In the nineteenth century, people from all walks of life embraced the new medium of photography with unparalleled enthusiasm. For artist and inventor Samuel F. B. Morse, it was “one of the beauties of the age.” Edgar Allan Poe hailed photography as “the most important, and perhaps the most extraordinary triumph of modern science.” Here was a medium, it was proposed, that could serve as a mirror of nature, suggesting new possibilities to artists. For the average citizen, less concerned with art or science, the medium offered a satisfying way to record his or her private world—family, friends, homes, and farms.
All of these aspirations and commonplace interests converge in the picture of nineteenth-century America vividly brought to life in the National Museum of American Art’s Charles Isaacs Collection. American Photographs: The First Century presents a wide-ranging selection of photographs from this collection, including Civil War images by Alexander Gardner and the Mathew Brady Studio and spectacular western landscapes by Timothy O’Sullivan and William Henry Jackson. Seventy-nine color plates are supplemented by nearly one hundred four-color images. More than two-thirds of these works are reproduced for the first time. A deliberate effort has been made to mix familiar and lesser-known photographers, styles of work, and a variety of processes to explore ideas about the influence of photographic culture in America during the years 1839 to 1939.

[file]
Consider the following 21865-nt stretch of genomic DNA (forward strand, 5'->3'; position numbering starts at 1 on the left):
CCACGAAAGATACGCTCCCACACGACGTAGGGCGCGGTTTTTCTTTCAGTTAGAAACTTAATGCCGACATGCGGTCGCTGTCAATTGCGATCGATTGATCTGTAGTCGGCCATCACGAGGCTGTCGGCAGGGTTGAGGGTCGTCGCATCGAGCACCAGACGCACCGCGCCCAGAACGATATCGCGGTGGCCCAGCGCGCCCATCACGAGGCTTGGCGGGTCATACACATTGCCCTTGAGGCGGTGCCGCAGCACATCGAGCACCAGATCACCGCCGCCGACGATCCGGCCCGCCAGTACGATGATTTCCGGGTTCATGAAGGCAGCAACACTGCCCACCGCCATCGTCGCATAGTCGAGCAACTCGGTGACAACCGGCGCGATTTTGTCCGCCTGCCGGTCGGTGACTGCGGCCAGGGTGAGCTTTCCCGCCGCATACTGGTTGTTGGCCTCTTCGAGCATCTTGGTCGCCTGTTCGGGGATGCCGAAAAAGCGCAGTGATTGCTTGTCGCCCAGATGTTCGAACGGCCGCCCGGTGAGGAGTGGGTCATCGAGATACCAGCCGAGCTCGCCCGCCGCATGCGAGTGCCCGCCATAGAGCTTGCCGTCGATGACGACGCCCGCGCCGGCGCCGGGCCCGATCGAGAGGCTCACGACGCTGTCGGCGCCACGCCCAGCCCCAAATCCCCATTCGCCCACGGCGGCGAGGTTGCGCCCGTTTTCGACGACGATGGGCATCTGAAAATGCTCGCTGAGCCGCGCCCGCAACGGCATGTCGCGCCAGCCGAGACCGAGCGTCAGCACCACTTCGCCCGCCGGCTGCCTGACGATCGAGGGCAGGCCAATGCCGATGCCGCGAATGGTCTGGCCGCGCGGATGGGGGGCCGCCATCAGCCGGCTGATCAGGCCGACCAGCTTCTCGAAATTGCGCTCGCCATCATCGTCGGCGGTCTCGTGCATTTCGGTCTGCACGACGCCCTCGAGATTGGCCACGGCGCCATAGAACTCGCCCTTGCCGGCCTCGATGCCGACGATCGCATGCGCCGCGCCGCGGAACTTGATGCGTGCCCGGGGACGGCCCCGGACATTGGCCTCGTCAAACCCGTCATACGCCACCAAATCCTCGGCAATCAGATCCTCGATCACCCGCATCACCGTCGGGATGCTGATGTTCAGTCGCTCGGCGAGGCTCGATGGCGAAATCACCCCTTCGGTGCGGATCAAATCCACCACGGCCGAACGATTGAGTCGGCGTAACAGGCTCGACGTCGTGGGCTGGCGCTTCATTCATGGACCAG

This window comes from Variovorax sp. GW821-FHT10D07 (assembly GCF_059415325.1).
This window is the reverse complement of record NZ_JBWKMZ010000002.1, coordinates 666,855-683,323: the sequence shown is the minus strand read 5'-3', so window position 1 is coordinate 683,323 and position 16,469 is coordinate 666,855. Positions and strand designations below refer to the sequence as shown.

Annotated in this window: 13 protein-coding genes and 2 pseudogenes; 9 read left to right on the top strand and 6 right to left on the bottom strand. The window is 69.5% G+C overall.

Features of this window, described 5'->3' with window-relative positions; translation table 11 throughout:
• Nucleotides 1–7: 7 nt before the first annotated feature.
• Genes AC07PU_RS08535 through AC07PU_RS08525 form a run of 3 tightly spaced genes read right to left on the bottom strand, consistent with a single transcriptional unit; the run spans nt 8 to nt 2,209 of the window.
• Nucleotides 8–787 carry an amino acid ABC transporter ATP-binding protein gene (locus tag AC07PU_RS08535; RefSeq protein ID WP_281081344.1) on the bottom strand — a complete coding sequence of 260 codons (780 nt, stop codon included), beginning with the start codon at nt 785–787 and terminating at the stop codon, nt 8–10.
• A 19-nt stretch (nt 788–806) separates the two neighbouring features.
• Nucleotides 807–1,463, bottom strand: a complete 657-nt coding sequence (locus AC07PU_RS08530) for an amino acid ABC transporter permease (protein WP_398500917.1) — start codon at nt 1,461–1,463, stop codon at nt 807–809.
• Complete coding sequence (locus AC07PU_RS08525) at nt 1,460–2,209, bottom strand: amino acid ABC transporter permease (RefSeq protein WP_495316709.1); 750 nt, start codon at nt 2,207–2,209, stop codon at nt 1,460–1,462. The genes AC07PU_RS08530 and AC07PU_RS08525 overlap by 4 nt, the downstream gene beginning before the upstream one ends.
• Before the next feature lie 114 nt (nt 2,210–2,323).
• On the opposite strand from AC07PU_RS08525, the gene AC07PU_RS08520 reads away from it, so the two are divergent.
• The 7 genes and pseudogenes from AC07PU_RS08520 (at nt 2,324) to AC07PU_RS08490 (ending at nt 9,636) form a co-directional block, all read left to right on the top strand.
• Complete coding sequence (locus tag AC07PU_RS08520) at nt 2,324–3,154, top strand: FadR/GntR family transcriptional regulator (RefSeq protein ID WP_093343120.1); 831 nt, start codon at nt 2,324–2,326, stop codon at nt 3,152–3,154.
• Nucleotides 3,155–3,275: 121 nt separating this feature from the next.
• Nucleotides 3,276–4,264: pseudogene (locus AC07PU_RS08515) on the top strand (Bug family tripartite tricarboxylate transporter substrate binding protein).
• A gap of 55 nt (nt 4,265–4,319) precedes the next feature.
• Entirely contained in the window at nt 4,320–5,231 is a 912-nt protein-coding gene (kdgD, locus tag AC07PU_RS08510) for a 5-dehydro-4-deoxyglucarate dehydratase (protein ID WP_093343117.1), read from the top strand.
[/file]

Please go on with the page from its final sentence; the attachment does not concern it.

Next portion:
In her introductory essay, Merry A. Foresta perceptively surveys the first century of American photography in terms of enlarging our understanding of visual culture as a whole. The book also includes informative commentaries on individual photographers and their work, bringing recognition to many whose efforts are little known. Providing an Afterword, Charles Isaacs Jr. reminisces about his twenty-five years of collecting American photographs.